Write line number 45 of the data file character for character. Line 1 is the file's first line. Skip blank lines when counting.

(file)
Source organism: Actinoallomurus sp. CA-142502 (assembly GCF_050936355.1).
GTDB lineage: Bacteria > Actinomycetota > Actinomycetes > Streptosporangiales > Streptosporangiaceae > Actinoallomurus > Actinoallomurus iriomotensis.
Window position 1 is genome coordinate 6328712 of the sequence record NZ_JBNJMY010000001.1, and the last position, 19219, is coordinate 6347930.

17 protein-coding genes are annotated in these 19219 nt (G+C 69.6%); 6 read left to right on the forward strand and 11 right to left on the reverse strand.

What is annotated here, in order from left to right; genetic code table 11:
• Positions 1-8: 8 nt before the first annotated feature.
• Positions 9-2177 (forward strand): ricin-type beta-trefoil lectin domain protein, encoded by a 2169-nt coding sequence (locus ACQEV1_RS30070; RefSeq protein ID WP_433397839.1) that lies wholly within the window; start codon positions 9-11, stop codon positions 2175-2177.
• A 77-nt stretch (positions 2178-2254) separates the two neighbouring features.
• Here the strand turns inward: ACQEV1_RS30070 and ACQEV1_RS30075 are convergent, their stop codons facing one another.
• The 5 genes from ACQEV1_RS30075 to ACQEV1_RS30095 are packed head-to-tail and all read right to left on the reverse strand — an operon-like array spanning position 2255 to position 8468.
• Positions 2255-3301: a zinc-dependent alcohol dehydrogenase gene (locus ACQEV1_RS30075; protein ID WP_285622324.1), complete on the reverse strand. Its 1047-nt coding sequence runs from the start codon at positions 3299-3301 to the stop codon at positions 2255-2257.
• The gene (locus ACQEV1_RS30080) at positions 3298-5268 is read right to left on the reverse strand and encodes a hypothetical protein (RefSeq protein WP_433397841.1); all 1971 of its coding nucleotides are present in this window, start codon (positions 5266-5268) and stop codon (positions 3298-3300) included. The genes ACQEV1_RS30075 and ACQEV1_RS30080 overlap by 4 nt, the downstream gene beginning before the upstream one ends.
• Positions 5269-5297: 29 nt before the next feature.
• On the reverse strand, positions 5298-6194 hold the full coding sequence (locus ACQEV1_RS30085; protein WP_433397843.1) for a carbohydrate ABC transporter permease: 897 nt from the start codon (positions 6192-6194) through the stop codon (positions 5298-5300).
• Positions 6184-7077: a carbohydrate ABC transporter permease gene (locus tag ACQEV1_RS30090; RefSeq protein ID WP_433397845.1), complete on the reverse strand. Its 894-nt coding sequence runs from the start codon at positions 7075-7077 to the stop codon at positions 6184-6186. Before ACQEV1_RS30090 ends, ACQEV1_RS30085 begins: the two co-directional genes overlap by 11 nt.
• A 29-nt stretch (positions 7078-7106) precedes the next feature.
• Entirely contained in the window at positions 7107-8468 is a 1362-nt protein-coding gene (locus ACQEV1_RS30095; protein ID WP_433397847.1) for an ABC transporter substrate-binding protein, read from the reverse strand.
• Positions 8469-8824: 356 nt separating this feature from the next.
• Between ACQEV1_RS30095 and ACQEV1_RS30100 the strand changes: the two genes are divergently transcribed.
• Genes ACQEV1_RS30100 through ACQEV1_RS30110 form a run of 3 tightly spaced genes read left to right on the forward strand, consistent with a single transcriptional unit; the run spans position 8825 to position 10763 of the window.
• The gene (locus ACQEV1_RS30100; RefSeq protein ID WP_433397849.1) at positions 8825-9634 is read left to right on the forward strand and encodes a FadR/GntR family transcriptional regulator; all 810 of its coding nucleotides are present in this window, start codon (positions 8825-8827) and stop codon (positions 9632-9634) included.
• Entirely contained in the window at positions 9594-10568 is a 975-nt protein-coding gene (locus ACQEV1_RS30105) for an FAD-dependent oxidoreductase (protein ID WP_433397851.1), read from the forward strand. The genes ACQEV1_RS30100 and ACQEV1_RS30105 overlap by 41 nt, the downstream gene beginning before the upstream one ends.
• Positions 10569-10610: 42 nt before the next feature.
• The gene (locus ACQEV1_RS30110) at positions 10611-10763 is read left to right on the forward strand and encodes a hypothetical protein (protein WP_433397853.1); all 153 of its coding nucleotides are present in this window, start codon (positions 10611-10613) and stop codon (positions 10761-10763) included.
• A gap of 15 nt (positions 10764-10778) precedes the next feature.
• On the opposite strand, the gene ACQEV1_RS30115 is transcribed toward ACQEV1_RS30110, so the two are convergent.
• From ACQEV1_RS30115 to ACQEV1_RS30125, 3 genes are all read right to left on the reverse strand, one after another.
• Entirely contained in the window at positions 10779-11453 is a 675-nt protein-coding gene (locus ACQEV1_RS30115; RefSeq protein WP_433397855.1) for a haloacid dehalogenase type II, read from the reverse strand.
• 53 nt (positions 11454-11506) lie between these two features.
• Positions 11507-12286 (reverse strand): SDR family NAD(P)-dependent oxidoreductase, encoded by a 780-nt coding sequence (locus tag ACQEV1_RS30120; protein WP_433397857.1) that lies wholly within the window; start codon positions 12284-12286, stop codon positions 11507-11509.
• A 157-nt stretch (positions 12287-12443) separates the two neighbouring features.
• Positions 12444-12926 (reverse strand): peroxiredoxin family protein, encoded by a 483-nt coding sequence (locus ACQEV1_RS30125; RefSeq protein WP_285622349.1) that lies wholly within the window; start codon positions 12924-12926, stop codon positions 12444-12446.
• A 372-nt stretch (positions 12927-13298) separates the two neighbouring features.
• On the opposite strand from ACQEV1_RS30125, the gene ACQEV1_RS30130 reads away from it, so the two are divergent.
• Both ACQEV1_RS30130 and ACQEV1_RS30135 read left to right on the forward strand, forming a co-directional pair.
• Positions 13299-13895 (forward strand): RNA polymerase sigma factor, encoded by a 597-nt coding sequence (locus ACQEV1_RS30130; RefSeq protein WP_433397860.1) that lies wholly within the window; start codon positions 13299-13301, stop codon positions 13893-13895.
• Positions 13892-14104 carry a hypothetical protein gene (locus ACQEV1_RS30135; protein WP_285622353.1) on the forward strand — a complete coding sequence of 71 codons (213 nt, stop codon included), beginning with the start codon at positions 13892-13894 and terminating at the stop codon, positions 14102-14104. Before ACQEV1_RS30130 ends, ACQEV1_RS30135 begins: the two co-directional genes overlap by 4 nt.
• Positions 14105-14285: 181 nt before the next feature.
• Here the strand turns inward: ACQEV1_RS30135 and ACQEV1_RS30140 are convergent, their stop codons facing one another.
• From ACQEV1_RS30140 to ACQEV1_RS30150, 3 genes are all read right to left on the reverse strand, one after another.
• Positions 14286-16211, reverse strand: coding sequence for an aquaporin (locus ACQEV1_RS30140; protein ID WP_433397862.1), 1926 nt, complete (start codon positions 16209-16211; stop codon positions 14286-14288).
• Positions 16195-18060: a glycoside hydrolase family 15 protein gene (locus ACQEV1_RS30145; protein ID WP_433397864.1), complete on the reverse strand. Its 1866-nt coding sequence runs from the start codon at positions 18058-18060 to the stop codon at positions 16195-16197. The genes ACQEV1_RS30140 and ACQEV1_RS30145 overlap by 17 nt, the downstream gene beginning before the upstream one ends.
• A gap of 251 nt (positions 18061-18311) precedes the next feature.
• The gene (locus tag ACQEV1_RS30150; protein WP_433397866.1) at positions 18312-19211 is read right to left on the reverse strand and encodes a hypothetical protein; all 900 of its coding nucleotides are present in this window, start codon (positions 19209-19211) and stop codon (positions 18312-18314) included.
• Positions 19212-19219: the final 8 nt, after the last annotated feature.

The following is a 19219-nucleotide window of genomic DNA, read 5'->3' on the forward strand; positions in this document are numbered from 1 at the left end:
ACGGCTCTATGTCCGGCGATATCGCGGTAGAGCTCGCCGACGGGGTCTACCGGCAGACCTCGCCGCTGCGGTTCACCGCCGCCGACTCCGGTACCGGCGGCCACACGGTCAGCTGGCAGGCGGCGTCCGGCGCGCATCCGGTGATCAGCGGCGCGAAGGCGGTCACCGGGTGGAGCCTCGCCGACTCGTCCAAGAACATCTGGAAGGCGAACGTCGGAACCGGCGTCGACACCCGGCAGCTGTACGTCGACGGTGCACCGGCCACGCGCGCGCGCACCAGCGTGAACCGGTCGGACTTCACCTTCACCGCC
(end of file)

• Positions 19212-19219: the final 8 nt, after the last annotated feature.